Wednesday, February 10, 2010
The connection between music and mathematics has fascinated scholars for centuries. More than 200 years ago Pythagoras reportedly discovered that pleasing musical intervals could be described using simple ratios.
And the so-called musica universalis or "music of the spheres" emerged in the Middle Ages as the philosophical idea that the proportions in the movements of the celestial bodies -- the sun, moon and planets -- could be viewed as a form of music, inaudible but perfectly harmonious.
Now, three music professors – Clifton Callender at Florida State University, Ian Quinn at Yale University and Dmitri Tymoczko at Princeton University -- have devised a new way of analyzing and categorizing music that takes advantage of the deep, complex mathematics they see enmeshed in its very fabric.
Writing in the April 18 issue of Science, the trio has outlined a method called "geometrical music theory" that translates the language of musical theory into that of contemporary geometry. They take sequences of notes, like chords, rhythms and scales, and categorize them so they can be grouped into "families."
Creativity in mathematics
Mathematicians have always felt a strong creative aspect in their subject, but only in recent years has the flowering of connections between mathematics and the arts made this aspect apparent to the general public. This collection of three articles explores some of the various ways in which art and beauty appear in mathematics.
Mathematics and MimeIn "Envisioning the Invisible", Tim Chartier describes how the performing arts can be used to capture mathematical concepts...In one of Chartier's mime sketches, he gets the audience to visualize the one-dimensional number line as a rope of infinite length.....
Mathematics and Music
How does the brain sometimes fool us when we listen to music, and how have composers used such illusions?....How can math help create new music?...
Mathematics and Visual Art
...The forms emerging from this iterated function system are fractals. By serendipity, the article on music by Don et al employs some of Barnsely's work on fractal images to produce new music. Using Barnsley's Iterated Function Systems formulas, the authors created fractal images of a fern and of Sierpinski's triangle and used these images to create notes for musical compositions...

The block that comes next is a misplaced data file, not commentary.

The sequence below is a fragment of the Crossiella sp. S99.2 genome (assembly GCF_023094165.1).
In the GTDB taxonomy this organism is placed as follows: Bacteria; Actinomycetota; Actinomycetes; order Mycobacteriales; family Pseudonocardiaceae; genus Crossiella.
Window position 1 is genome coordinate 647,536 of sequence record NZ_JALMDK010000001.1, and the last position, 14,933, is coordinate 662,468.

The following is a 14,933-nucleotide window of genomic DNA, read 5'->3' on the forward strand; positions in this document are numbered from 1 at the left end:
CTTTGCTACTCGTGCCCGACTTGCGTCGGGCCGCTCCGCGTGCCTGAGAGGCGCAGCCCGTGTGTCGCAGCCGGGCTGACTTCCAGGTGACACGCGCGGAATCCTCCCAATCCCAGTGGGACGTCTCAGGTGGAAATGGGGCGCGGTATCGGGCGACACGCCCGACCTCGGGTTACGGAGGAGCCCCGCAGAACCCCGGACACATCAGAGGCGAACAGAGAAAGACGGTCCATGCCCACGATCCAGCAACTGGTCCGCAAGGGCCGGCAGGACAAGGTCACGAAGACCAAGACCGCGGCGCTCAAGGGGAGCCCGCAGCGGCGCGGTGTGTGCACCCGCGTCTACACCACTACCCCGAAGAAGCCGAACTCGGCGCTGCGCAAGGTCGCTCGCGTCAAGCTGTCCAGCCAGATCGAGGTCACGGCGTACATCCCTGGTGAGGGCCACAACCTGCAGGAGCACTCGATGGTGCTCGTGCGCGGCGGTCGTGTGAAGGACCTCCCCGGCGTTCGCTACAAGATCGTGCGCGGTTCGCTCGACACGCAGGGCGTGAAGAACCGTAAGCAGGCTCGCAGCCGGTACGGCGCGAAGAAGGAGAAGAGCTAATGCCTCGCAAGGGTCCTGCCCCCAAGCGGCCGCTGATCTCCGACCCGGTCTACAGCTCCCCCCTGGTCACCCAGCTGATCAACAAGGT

Sunday, February 7, 2010
The Egyptians supposedly used it to guide the construction the Pyramids. The architecture of ancient Athens is thought to have been based on it. Fictional Harvard symbologist Robert Langdon tried to unravel its mysteries in the novel The Da Vinci Code.
"It" is the golden ratio, a geometric proportion that has been theorized to be the most aesthetically pleasing to the eye and has been the root of countless mysteries over the centuries. Now, a Duke University engineer has found it to be a compelling springboard to unify vision, thought and movement under a single law of nature's design.
Also know the divine proportion, the golden ratio describes a rectangle with a length roughly one and a half times its width. Many artists and architects have fashioned their works around this proportion. For example, the Parthenon in Athens and Leonardo da Vinci's painting Mona Lisa are commonly cited examples of the ratio.(Image credit: yorgos.ca)
Wednesday, February 3, 2010
Thanks to medical imaging techniques such as X-ray CT, ultrasound imaging and MRI, doctors have long been able to see to varying degrees what's going on inside a patient's body, and now a Texas A&M University mathematician is trying to find new and better ways to do so.
The professor, Peter Kuchment, a leading researcher in mathematical techniques for medical imaging, says the research may enhance the process for detecting cancer and many other diseases.
When talking about medical imaging, most people know that physics and computer sciences are involved, but few may be aware that mathematics is indispensable. Indeed, many imaging methods are based on mathematical analysis.
(Image credit: tutorvista.com)